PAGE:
Sean O’Connor and Kyle Scott are the managing directors of Conexus Venture Capital and Emmertech.
Despite the bleak year in the capital markets, the Canadian agricultural innovation sector, or “agtech,” is on pace for a record year with $121-million of venture capital raised.
The largest source of that recent momentum has come from macroeconomic trends: how, during the pandemic, our entire food supply chain was turned on its head, and the uncertainty as to whether the global market could access Ukrainian grain amid a war with Russia.
As those challenges subsidy, Canada is trying to expand its role as a global food supplier. And the innovation required to do so thrives through periods of uncertainty.
Domestically, despite much governmental support for agtech, Canada is facing disruption, particularly with respect to how government policy is intervening with farmers’ autonomy. The recent announcement on limiting nitrogen usage has created a whole new source of disruption for agtech.
The Liberal government has been searching for ways to get farmers to reduce their use of nitrogen fertilizer – which produces greenhouse gas – by 30 per cent. The proposed nitrogen-reduction policy shows how Canadian farmers have largely lost their voice regarding how food actually gets to our tables. As Canada looks to achieve its carbon-emissions targets, it’s important that our farmers are a key part of any conversation that will impact their way of life.
Reducing fertilizer usage without agtech innovation is simply deciding Canada will grow less food, which means (1) higher grocery prices for Canadians, and (2) more people in less-developed countries suffering from food insecurity.
A Canadian farmer doesn’t wake up looking to use as much fertilizer as possible; nitrogen is one of their biggest input costs and overusing it is as detrimental to a crop and soil as underusing it. These farmers are often generational stewards of their land, many of whom helped pioneer environmentally conscious practices such as no-till farming.
Fortunately, cooler heads prevailed in recent discussions with policy makers about mandating a reduction of nitrogen in Canadian farming. The result avoided the catastrophe of neutering our farmers’ freedom to run their businesses, but found a middle ground that will struggle to make any meaningful impact: there will be incentives provided to farmers who can reduce their fertilizer usage, but no mandated reductions.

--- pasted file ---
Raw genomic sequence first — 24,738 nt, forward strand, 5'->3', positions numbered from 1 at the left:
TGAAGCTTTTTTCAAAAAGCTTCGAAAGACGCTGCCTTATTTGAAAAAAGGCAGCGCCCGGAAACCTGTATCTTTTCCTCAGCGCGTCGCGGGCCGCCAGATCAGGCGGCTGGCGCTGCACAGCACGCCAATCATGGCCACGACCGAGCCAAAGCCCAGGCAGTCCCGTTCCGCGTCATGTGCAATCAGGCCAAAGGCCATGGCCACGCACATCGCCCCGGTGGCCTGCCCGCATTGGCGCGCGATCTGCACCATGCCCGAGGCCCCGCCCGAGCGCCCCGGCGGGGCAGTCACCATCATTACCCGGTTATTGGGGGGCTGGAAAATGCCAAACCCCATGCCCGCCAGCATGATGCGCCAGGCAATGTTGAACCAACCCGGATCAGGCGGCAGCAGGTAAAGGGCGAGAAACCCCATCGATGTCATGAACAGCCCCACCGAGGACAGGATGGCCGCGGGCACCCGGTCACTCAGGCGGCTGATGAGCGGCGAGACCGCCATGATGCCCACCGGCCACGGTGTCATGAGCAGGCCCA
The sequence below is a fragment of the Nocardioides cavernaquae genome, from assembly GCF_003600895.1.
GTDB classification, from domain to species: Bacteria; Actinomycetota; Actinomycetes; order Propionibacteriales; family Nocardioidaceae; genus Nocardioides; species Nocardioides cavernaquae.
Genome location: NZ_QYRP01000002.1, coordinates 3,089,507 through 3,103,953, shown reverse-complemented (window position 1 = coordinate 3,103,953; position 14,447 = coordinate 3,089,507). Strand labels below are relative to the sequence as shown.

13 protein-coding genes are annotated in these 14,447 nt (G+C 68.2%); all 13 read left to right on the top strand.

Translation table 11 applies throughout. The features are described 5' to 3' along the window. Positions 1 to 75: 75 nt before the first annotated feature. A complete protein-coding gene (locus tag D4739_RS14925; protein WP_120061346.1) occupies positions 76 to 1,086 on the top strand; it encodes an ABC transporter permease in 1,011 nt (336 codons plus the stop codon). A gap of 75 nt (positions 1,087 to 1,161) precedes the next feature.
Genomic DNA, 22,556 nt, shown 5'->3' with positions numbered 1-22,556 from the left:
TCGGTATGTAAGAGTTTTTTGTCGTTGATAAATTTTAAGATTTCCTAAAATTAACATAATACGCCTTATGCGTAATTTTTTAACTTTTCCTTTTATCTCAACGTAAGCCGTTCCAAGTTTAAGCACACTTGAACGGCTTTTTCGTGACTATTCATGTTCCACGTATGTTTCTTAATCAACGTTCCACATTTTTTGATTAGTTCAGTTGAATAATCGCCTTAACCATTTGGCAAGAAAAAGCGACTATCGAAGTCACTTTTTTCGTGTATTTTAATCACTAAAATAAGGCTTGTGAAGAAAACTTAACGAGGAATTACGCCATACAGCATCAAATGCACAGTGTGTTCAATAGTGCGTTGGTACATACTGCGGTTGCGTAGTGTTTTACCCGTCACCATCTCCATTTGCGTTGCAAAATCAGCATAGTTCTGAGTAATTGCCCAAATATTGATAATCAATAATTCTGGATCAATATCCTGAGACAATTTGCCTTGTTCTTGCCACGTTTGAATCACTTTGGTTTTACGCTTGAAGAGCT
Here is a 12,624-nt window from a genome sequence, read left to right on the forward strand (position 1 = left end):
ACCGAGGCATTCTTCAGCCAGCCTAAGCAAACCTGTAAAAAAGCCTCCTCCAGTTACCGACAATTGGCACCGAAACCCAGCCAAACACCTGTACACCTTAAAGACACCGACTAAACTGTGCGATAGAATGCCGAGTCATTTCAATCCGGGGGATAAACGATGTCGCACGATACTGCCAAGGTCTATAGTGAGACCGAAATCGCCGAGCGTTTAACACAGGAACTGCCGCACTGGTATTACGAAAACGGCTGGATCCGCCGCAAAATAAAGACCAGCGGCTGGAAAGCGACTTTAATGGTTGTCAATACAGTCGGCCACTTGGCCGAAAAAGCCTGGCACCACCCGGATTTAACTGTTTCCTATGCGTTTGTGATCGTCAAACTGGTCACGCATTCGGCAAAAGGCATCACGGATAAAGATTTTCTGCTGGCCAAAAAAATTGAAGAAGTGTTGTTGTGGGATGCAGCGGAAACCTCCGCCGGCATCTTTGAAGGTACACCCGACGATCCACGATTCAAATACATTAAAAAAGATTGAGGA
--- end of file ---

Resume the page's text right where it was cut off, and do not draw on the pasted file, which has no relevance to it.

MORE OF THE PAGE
That remains a point of friction between our farmers and policy makers, and fixing it is where we see the biggest opportunity to further fuel Canadian agtech.
The solution for reducing the environmental impact of farming in Canada will only come through direct collaboration with farmers, with a heavy focus on incentivizing their adoption of agtech. The focus of policy should be to make it easier and cheaper for farmers to adopt or invest in new cleantech technologies.
We need to reduce the risk a farmer faces when trying a new innovation that will reduce the amount of nitrogen, fuel, glyphosate, or any other inputs that can cause unwanted environmental effects when not used efficiently. That will help support our most innovative farmers as we’ve supported innovators in other cleantech industries for decades now.
Until the recent boom, Canadian agtech investing has lagged behind that of other countries by a significant margin. Although the US has nearly nine times the population of Canada, in 2021, $6.59-billion was invested in US-based agtech companies while only $177-million was invested in Canadian companies.
As the economy continues to be affected by growing macro uncertainty, there is significant momentum in Canadian agtech and we would be well served to capitalize on the upside through systemic collaboration and thoughtful incentivization strategies developed with the federal government that spark further growth in a critical and winning sector.